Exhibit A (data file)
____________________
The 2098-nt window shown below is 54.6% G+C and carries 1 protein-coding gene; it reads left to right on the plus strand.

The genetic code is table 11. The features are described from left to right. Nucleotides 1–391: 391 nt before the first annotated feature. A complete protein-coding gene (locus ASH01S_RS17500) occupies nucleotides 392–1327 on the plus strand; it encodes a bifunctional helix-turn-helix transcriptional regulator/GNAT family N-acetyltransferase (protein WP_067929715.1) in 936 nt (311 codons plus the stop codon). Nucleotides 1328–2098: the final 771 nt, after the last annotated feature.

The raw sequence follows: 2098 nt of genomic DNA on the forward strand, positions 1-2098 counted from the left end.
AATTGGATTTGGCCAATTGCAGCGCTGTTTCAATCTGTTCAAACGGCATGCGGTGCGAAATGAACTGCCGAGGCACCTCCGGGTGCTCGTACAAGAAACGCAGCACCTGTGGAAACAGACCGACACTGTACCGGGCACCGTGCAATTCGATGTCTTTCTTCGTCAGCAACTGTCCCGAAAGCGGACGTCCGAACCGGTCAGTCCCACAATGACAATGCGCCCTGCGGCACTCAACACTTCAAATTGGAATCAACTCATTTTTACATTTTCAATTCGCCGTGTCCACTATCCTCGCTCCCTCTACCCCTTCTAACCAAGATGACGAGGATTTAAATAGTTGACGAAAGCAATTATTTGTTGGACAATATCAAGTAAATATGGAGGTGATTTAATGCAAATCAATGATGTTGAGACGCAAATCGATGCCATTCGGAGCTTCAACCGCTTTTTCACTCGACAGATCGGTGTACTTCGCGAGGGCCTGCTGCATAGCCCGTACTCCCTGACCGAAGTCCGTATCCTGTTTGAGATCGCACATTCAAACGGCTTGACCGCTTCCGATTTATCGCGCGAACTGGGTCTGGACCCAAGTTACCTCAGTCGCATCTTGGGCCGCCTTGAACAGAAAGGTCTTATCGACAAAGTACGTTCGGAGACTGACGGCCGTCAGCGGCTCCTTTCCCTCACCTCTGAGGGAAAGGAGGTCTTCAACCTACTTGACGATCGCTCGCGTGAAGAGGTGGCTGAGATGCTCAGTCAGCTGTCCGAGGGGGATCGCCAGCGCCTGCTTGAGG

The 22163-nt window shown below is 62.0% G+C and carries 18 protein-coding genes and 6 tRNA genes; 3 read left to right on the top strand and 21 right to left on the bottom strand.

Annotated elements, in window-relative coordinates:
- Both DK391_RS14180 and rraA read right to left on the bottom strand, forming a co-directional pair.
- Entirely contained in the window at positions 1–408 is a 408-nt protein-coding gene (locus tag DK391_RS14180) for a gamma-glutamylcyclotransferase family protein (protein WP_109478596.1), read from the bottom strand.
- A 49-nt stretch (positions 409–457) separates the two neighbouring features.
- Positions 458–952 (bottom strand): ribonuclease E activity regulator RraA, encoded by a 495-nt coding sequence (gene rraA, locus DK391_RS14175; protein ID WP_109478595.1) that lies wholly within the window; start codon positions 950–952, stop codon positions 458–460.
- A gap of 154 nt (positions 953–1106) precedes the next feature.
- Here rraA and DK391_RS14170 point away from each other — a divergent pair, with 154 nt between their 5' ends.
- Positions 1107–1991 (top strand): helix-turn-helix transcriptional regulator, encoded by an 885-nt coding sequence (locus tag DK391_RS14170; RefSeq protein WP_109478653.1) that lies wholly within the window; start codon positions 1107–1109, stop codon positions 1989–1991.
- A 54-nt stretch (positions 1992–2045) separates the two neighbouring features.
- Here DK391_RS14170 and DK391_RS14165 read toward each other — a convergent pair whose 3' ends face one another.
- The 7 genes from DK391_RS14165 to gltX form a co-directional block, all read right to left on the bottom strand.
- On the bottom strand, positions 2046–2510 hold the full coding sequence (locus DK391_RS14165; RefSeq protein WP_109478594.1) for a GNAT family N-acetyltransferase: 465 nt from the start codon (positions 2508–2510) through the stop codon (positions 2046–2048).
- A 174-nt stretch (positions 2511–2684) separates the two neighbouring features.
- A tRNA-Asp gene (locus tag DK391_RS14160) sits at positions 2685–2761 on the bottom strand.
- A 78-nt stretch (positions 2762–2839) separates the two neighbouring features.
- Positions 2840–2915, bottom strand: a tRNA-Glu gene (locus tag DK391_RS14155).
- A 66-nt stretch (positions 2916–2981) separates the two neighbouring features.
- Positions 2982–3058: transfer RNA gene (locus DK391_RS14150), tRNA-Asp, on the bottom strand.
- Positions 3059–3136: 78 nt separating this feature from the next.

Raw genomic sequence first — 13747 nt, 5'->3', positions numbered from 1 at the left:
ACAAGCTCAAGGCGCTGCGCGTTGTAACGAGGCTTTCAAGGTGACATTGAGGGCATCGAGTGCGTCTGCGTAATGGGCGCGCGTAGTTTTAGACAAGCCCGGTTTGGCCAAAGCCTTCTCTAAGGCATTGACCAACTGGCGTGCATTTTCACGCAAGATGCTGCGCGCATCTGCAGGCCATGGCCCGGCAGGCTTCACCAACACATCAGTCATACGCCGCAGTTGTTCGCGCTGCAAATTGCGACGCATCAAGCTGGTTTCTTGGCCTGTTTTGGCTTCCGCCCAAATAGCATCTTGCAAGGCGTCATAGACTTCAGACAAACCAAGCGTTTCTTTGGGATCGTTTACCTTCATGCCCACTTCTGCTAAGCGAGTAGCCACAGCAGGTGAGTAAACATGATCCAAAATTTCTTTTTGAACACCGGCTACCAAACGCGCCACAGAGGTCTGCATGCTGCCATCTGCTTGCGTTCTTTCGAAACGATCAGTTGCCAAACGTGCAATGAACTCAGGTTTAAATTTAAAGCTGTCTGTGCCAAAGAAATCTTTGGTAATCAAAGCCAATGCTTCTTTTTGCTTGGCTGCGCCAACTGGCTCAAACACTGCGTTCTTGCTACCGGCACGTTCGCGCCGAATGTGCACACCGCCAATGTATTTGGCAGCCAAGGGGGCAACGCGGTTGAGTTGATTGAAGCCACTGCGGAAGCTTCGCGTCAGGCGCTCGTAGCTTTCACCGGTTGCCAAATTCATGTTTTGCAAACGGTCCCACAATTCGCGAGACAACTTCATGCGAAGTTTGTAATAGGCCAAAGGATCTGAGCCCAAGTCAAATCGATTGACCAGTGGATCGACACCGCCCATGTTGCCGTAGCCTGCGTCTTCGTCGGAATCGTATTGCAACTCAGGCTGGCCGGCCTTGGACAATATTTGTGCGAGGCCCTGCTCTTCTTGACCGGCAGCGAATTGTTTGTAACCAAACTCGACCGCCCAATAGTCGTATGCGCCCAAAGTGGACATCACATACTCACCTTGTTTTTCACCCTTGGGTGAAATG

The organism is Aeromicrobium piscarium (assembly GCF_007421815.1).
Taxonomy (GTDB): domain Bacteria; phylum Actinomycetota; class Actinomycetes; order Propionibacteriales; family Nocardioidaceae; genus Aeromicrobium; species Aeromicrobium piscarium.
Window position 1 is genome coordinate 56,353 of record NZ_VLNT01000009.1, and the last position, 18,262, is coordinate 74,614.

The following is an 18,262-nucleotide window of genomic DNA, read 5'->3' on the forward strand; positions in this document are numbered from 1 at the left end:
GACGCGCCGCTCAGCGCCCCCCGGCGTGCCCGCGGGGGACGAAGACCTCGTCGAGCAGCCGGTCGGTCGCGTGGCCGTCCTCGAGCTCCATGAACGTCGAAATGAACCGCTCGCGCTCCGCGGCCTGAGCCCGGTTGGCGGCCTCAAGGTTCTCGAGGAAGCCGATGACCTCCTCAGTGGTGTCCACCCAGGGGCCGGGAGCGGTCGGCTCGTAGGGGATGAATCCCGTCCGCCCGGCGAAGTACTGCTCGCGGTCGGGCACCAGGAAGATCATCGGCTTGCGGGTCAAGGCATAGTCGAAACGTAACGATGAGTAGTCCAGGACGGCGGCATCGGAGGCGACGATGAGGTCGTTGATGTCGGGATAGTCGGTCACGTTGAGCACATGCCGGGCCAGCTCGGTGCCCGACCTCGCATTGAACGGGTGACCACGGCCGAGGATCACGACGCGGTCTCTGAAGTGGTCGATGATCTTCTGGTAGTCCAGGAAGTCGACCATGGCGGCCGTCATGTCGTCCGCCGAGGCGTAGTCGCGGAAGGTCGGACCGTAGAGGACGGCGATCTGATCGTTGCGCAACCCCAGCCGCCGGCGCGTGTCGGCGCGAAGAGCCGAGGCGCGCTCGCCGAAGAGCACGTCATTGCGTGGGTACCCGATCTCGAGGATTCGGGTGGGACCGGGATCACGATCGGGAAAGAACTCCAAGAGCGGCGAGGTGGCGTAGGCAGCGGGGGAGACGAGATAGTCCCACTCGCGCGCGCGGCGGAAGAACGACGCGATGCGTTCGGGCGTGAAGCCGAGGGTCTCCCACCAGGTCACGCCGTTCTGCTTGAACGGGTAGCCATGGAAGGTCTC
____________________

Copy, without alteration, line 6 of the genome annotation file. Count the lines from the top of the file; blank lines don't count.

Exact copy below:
Annotated elements, in window-relative coordinates: